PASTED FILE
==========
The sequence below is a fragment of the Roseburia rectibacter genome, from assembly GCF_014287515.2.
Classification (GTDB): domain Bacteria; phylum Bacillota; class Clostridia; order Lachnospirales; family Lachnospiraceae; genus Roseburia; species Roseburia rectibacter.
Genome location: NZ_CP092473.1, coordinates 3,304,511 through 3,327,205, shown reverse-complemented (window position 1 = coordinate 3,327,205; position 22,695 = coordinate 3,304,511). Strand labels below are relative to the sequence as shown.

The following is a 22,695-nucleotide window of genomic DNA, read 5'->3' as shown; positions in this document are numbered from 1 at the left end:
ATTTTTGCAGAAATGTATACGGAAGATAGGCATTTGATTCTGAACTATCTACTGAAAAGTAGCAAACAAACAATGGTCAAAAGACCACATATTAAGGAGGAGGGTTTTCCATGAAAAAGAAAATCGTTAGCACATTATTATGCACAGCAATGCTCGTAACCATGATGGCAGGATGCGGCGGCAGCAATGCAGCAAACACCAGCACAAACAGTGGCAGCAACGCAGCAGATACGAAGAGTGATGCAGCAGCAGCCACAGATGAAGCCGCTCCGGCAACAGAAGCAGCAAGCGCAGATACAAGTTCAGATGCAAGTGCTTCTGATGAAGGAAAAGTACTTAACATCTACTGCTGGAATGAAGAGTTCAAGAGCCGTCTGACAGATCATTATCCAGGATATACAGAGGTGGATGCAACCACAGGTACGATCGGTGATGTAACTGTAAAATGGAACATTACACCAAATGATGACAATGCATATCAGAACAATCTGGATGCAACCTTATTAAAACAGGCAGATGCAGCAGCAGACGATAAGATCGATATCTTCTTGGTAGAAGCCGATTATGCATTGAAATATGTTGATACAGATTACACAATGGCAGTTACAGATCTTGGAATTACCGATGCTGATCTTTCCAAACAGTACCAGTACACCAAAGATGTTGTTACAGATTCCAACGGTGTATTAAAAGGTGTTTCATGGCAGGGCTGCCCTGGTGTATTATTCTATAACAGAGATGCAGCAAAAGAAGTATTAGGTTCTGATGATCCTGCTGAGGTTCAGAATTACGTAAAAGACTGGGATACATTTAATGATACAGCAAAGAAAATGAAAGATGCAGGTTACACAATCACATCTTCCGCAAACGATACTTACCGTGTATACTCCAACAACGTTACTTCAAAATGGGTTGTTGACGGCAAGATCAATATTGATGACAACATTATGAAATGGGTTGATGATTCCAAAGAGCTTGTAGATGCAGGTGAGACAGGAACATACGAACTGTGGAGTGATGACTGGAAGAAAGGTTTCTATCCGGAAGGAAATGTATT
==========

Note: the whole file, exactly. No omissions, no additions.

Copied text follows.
The sequence below is a fragment of the Roseburia rectibacter genome, from assembly GCF_014287515.2.
Classification (GTDB): domain Bacteria; phylum Bacillota; class Clostridia; order Lachnospirales; family Lachnospiraceae; genus Roseburia; species Roseburia rectibacter.
Genome location: NZ_CP092473.1, coordinates 3,304,511 through 3,327,205, shown reverse-complemented (window position 1 = coordinate 3,327,205; position 22,695 = coordinate 3,304,511). Strand labels below are relative to the sequence as shown.

The following is a 22,695-nucleotide window of genomic DNA, read 5'->3' as shown; positions in this document are numbered from 1 at the left end:
ATTTTTGCAGAAATGTATACGGAAGATAGGCATTTGATTCTGAACTATCTACTGAAAAGTAGCAAACAAACAATGGTCAAAAGACCACATATTAAGGAGGAGGGTTTTCCATGAAAAAGAAAATCGTTAGCACATTATTATGCACAGCAATGCTCGTAACCATGATGGCAGGATGCGGCGGCAGCAATGCAGCAAACACCAGCACAAACAGTGGCAGCAACGCAGCAGATACGAAGAGTGATGCAGCAGCAGCCACAGATGAAGCCGCTCCGGCAACAGAAGCAGCAAGCGCAGATACAAGTTCAGATGCAAGTGCTTCTGATGAAGGAAAAGTACTTAACATCTACTGCTGGAATGAAGAGTTCAAGAGCCGTCTGACAGATCATTATCCAGGATATACAGAGGTGGATGCAACCACAGGTACGATCGGTGATGTAACTGTAAAATGGAACATTACACCAAATGATGACAATGCATATCAGAACAATCTGGATGCAACCTTATTAAAACAGGCAGATGCAGCAGCAGACGATAAGATCGATATCTTCTTGGTAGAAGCCGATTATGCATTGAAATATGTTGATACAGATTACACAATGGCAGTTACAGATCTTGGAATTACCGATGCTGATCTTTCCAAACAGTACCAGTACACCAAAGATGTTGTTACAGATTCCAACGGTGTATTAAAAGGTGTTTCATGGCAGGGCTGCCCTGGTGTATTATTCTATAACAGAGATGCAGCAAAAGAAGTATTAGGTTCTGATGATCCTGCTGAGGTTCAGAATTACGTAAAAGACTGGGATACATTTAATGATACAGCAAAGAAAATGAAAGATGCAGGTTACACAATCACATCTTCCGCAAACGATACTTACCGTGTATACTCCAACAACGTTACTTCAAAATGGGTTGTTGACGGCAAGATCAATATTGATGACAACATTATGAAATGGGTTGATGATTCCAAAGAGCTTGTAGATGCAGGTGAGACAGGAACATACGAACTGTGGAGTGATGACTGGAAGAAAGGTTTCTATCCGGAAGGAAATGTATT